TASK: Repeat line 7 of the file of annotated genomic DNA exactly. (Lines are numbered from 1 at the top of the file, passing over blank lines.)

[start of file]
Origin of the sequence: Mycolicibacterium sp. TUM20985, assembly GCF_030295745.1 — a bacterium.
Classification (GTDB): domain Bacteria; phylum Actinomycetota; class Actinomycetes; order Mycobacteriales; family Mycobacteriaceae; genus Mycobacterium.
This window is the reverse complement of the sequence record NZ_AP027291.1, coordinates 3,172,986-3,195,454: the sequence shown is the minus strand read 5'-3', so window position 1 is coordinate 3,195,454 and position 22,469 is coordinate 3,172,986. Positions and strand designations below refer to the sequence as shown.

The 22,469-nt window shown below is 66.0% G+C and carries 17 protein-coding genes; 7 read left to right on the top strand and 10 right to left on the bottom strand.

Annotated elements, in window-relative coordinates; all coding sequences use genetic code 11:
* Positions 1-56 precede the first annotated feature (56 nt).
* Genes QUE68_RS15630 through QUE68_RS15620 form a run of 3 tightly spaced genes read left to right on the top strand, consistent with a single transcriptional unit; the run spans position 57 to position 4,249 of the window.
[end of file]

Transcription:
* Genes QUE68_RS15630 through QUE68_RS15620 form a run of 3 tightly spaced genes read left to right on the top strand, consistent with a single transcriptional unit; the run spans position 57 to position 4,249 of the window.